Bob
     
  10. djsfantasi

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    Maybe a TLV2462 instead, available from Adafruit.
     
  11. AnalogKid

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    Aug 1, 2013
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    In post #6, the corner frequency for the non-inverting bias network is 68 Hz. That's a bit high unless you don't care about the bass frequencies. At a minimum, increase the 0.1 uF bypass capacitor to 1.0 uF.

    Also, please use reference designators in all schematics. There are two 0.1 uF capacitors on the schematic, and now the TS has to guess which one I mean.

    Also, the inverting input coupling capacitor creates a high-pass filter with a corner frequency of 1.6 kHz. That is even worse for bass and midrange frequencies. Better to increase both capacitors to 10 uF.

    ak
     
  12. Bod

    Thread Starter Member

    Sep 18, 2016
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    Thanks for all the replies,

    I have just tried it out and it doesn't really work. Before I go for the TLV2462 because they are quite pricy, especially in a DIP package, is there any other circuit with the TL082 I can use that will do the job?

    Bod
     
  13. BobaMosfet

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    Jul 1, 2009
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    There isn't much to understand. The two 9V batteries are in series, and are supplying 18V. +9 and -9, for true A/C operation of the amplifier. You cannot just use the 5V of the arduino.
     
    Last edited: Jun 27, 2019
  14. Bod

    Thread Starter Member

    Sep 18, 2016
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    They are providing a +- 9V supply, so in series.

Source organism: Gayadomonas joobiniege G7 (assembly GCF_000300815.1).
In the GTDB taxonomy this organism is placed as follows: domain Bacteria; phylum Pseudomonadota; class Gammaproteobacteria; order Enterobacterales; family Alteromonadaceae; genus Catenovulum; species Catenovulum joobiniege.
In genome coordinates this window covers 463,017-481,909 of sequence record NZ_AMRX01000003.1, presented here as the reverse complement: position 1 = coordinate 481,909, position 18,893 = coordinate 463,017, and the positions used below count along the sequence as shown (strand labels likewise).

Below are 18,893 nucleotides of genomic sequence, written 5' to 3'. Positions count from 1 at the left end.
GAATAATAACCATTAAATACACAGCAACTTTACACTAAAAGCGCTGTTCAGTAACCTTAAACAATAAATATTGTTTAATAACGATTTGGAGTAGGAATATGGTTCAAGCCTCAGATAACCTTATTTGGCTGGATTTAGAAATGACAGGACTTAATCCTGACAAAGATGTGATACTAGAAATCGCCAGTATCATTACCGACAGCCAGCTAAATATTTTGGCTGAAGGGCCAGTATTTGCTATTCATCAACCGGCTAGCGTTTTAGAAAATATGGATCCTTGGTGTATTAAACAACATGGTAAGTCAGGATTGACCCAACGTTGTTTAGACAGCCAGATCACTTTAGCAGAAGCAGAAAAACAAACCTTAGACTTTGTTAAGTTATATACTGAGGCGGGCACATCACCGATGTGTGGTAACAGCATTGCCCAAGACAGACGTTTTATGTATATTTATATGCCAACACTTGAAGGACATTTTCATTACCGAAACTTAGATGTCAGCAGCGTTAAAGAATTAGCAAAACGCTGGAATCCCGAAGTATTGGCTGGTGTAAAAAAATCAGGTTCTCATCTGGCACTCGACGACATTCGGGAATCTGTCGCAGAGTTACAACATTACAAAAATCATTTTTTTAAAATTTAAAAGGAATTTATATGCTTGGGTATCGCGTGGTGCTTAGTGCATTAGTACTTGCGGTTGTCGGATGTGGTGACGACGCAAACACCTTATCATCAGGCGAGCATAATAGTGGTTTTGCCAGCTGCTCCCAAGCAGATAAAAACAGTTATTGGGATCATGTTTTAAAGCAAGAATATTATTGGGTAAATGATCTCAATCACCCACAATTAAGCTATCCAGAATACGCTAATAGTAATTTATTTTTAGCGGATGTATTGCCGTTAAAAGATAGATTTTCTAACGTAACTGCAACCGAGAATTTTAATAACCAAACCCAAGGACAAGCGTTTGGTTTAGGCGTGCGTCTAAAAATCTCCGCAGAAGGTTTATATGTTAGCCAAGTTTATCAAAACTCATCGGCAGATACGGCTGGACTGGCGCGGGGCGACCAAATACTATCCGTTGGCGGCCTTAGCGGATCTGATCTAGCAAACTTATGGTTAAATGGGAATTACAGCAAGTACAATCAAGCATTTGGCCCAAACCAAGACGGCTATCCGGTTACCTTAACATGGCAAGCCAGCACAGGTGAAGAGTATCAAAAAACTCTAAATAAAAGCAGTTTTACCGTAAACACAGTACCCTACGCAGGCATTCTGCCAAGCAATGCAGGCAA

And how should I do this though - it seems like components are connected in the middle of both of them, which is confusing me as to how I should use a wallwart supply.

    Bod
     
  15. Bod

    Thread Starter Member

    Sep 18, 2016
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    I know it is very crude but is this what you mean?

    FO7166GH7HY7X7T.LARGE.jpg
     
  16. MrChips

    Moderator

    Oct 2, 2009
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    1) Eliminate the batteries and use the 5V supply.
    2) Select an opamp which will work on a single 5V supply.
    3) Select the appropriate input and output bias voltages.

    I can provide more details when I get the chance to examine this more closely.
     
  17. BobaMosfet

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    Why is it confusing (see my earlier post). You have +9 and then -9. A range of 18V.
     
  18. djsfantasi

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    Apr 11, 2010
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    Depending on why your processing sound in the Arduino, there are envelope follower circuits available. You can get involved in precision rectifier circuits, bipolar supply op amps an filters.

    But if all you need is coarse following of the audio signal, then I have this project on the site. The professionals will tear it apart. Some will say it doesn’t/can’t work. But I’ve been using it for 10 years. The linked project even has an alternative circuit.

    I present it as is. It works with a single side supply op amp. And the published versions give you a 0V to 4V output, sufficiently wide to process audio by the Arduino. I’m working on replacing the LT1013 with a TLV2462, which has a rail to rail output.
     
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  19. djsfantasi

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    What do you consider pricey?

    It’s less than a cup of Dunky’s...

    (New England coffee that’s wicked pissah)
     
  20. BobTPH

    Senior Member

    Jun 5, 2013
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    Here you go, 33 cents.

    MCP6002

    Bob